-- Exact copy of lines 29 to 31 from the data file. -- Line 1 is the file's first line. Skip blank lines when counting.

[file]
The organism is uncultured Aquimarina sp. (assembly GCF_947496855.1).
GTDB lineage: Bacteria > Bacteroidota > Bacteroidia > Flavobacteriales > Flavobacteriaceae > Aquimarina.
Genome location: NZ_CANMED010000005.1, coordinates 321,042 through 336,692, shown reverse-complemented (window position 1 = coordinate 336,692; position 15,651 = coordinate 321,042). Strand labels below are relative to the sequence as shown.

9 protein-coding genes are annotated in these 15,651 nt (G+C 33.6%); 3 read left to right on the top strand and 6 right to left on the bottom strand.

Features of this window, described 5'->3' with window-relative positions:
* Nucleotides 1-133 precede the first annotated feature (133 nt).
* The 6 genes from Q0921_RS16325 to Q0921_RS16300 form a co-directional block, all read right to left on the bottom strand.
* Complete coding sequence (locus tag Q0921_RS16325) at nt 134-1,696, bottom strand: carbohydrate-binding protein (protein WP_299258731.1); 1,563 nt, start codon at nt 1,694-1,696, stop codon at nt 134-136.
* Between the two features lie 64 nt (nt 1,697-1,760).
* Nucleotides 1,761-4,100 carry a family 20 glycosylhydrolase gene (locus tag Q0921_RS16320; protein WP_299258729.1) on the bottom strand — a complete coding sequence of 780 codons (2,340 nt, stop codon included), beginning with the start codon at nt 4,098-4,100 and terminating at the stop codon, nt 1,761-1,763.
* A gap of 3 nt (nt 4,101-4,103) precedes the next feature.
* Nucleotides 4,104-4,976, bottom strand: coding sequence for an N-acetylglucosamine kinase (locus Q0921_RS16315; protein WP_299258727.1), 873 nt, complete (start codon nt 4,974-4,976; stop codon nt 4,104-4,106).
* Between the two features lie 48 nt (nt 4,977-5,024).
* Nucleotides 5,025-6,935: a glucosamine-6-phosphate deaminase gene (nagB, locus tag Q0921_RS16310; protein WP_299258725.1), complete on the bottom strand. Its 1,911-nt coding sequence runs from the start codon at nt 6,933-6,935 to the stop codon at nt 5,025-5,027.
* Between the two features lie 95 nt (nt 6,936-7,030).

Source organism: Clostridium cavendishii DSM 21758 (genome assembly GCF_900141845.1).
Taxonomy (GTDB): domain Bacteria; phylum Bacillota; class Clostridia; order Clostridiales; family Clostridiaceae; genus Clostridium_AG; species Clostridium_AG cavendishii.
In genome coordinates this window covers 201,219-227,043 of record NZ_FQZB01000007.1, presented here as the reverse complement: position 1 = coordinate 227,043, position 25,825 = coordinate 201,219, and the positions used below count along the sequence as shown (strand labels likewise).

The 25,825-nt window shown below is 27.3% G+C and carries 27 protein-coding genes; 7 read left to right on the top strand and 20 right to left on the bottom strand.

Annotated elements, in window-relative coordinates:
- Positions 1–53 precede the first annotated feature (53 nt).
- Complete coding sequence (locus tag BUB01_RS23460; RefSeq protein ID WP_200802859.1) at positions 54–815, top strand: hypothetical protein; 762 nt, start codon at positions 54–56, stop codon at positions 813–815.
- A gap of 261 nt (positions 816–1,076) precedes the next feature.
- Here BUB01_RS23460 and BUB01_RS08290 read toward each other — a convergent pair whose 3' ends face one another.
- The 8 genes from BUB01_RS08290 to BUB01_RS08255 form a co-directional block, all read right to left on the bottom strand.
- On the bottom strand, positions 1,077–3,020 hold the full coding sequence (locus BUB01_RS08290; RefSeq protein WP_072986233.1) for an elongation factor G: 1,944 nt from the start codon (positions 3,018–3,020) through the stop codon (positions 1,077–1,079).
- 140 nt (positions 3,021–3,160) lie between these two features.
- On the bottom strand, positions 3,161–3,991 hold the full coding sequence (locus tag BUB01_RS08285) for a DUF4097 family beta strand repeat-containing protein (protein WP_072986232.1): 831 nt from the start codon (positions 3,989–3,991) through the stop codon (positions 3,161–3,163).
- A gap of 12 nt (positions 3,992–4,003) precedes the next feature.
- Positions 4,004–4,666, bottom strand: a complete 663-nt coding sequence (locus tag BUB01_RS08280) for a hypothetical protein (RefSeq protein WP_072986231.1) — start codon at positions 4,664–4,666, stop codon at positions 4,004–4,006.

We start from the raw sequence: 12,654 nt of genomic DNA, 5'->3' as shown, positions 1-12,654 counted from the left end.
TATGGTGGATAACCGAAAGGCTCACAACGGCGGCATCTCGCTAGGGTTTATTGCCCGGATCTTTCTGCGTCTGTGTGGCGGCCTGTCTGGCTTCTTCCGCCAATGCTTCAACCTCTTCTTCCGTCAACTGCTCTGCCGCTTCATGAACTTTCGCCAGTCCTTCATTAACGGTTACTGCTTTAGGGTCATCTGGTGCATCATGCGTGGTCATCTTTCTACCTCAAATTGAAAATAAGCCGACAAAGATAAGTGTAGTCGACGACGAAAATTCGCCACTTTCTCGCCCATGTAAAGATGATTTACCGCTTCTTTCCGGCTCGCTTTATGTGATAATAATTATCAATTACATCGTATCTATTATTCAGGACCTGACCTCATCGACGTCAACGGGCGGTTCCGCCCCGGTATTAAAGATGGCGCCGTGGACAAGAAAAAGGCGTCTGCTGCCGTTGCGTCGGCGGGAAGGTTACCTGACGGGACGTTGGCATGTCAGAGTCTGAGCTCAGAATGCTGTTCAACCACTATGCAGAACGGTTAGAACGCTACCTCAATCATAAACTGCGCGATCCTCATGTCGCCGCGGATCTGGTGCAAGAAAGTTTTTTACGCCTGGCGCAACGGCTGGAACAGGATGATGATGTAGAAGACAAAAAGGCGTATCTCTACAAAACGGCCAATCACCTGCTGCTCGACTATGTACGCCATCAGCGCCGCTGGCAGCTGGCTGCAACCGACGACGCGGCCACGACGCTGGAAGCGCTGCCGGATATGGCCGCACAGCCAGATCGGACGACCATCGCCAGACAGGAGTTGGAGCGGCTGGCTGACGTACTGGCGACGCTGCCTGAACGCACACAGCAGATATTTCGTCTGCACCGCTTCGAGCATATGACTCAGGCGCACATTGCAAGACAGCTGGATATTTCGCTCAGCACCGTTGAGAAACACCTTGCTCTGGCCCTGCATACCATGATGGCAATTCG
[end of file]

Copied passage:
- A gap of 12 nt (positions 3,992–4,003) precedes the next feature.
- Positions 4,004–4,666, bottom strand: a complete 663-nt coding sequence (locus tag BUB01_RS08280) for a hypothetical protein (RefSeq protein WP_072986231.1) — start codon at positions 4,664–4,666, stop codon at positions 4,004–4,006.

We start from the raw sequence: 12,654 nt of genomic DNA, 5'->3' as shown, positions 1-12,654 counted from the left end.